How to handle voice search in your business
When consumers turn to their voice assistants with an all-important question, or search for local business while on the go, is your brand ready?
In order to leverage voice search for your business, you need to fully understand the “what.” What are people looking for? Deals, promotions, discounts, and business info, that’s what.
Simply put, for marketers, voice search has a huge impact on SEO and content marketing and voice search optimization is a hot topic. As AI has developed, voice search accuracy has greatly improved which means marketers need to up their game and adapt for the tech.
Understand the intent behind question-based queries:
User intent has changed and is more specified. Voice search trends are also changing. “Where is the best reuben sandwich near me?” is great and all but we’re also seeing more and more queries such as “How much money can I save at Nordstrom next week?”
How can you and the search engine deliver the best results based on anticipated text? Expand your PPC work to include longer tail keyword phrases and questions. Consider tutorial-type queries, the ‘how to’ and ‘how can’ type searches. Think about seasonality and, as always, keep in mind where in the buyer journey a user is. Try out variations to address all these concerns.
Adapt your content to be natural and answer a question:
In order to optimize content for voice savvy marketers must write content that is conversational in nature. Keep it natural and answer the questions your consumers are asking. It’s not all about keywords but rather semantic search and creating content around answering a question.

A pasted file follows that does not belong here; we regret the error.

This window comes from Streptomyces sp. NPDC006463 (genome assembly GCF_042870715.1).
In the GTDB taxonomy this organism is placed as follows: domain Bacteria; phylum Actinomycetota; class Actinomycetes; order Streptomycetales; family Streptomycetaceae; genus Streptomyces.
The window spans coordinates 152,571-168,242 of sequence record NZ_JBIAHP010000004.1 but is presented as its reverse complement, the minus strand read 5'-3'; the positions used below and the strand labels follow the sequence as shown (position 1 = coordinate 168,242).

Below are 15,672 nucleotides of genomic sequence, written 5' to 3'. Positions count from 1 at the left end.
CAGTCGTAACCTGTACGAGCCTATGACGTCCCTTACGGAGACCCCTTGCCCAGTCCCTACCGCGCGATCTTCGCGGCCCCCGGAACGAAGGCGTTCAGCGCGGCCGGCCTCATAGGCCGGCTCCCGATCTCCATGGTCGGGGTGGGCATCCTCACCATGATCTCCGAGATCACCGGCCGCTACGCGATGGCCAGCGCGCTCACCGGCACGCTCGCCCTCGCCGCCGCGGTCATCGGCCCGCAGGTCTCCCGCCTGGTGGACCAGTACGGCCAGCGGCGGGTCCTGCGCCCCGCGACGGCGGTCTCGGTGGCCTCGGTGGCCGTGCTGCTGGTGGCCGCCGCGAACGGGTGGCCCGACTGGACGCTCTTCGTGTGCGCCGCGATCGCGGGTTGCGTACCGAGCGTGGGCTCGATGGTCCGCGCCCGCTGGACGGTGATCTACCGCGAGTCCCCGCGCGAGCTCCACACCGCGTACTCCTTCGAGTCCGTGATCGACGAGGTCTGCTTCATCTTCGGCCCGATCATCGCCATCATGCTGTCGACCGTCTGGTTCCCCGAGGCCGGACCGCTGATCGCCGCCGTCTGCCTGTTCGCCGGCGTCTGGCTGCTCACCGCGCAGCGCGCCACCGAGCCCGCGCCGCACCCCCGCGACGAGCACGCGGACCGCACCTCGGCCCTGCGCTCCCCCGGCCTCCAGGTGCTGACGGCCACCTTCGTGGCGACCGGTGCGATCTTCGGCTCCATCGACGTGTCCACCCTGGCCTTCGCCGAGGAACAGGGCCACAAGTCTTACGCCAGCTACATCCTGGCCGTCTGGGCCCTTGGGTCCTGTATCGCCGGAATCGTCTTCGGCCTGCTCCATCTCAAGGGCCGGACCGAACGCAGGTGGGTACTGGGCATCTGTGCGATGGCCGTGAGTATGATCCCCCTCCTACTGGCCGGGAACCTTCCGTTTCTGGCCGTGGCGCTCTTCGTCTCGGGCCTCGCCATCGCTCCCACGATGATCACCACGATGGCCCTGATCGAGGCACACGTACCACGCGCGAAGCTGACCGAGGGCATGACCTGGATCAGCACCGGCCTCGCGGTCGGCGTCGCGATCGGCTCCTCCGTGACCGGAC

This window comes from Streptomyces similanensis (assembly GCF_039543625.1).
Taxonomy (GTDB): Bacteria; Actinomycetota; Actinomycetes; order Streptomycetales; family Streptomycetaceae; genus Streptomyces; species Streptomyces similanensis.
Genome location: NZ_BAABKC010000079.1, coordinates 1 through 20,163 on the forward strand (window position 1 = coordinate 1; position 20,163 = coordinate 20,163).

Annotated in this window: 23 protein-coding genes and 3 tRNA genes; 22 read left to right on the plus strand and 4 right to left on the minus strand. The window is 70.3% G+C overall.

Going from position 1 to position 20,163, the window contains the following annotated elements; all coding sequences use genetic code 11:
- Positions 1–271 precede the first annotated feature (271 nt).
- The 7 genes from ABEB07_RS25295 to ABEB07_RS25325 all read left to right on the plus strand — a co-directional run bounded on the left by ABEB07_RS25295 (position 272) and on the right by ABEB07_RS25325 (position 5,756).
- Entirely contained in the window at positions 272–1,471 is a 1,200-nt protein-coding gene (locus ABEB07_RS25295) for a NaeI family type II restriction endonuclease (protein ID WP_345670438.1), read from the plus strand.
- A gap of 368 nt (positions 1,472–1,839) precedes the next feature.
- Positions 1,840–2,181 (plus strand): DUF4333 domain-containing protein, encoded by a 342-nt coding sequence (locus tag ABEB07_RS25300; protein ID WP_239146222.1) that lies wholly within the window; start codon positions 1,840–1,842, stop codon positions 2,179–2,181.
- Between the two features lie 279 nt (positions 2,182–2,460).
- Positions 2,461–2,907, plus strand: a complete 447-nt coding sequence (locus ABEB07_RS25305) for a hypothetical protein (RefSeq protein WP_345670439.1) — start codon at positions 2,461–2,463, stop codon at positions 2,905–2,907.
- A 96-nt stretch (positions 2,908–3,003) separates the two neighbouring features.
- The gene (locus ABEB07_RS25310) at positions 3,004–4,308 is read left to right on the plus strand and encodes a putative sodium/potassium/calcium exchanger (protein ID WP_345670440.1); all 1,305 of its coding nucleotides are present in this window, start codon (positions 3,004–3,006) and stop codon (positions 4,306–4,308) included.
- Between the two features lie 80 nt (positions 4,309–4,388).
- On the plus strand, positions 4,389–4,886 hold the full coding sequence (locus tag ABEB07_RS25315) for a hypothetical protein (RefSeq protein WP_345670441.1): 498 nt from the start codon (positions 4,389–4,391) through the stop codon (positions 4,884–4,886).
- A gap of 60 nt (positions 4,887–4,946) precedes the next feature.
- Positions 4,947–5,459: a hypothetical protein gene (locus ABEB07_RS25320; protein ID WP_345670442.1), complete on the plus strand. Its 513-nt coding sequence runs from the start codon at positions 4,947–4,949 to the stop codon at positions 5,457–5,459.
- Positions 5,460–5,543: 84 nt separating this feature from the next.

There are tools, like Answer the Public, that allow you to type in a keyword and see what the most popular questions related to it are. That’s a good place to start to be sure you’re answering relevant customer queries. More recently in 2020, Google is in the midst of rolling out Google Questions Hub, a new informational platform that connects content creators with specific questions Google searchers asked about their industry. By leveraging Google Question Hub, you can create new content or optimize old content that answers specific questions from your community.
Producing content that answers these questions builds your authority and helps optimize for voice search.
Prepare for local voice search:
Did you know that mobile voice searches are three times more likely to be location-specific than their text search counterparts?
Voice search and local search go hand in hand. Marketers should thus update their local SEO. Is the information in your listings (e.g. Google My Business) up to date? Accurate and comprehensive information is crucial to being visible in local searches. Do a directory audit and check that your business name and contact info is correct across the web.
Between Apple and Amazon, consumers expect to be able to shout into the void and get their needs answered, on a local level. “Where’s the best reuben sandwich near me?” (This may have been my lunch order today….) People are embracing the machine and are quite comfortable using this new type of search query application.
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I hate using the word “disrupt” to describe every little technological advancement but voice (and now visual) search has the potential to be a huge disruption to marketing. There are some grand predictions ( in 2020, 58% of U.S. consumers had done a local business search by voice on a smartphone) but even still, executed the right way, voice search could be revolutionary. Traditional search is breaking down as voice search options grow.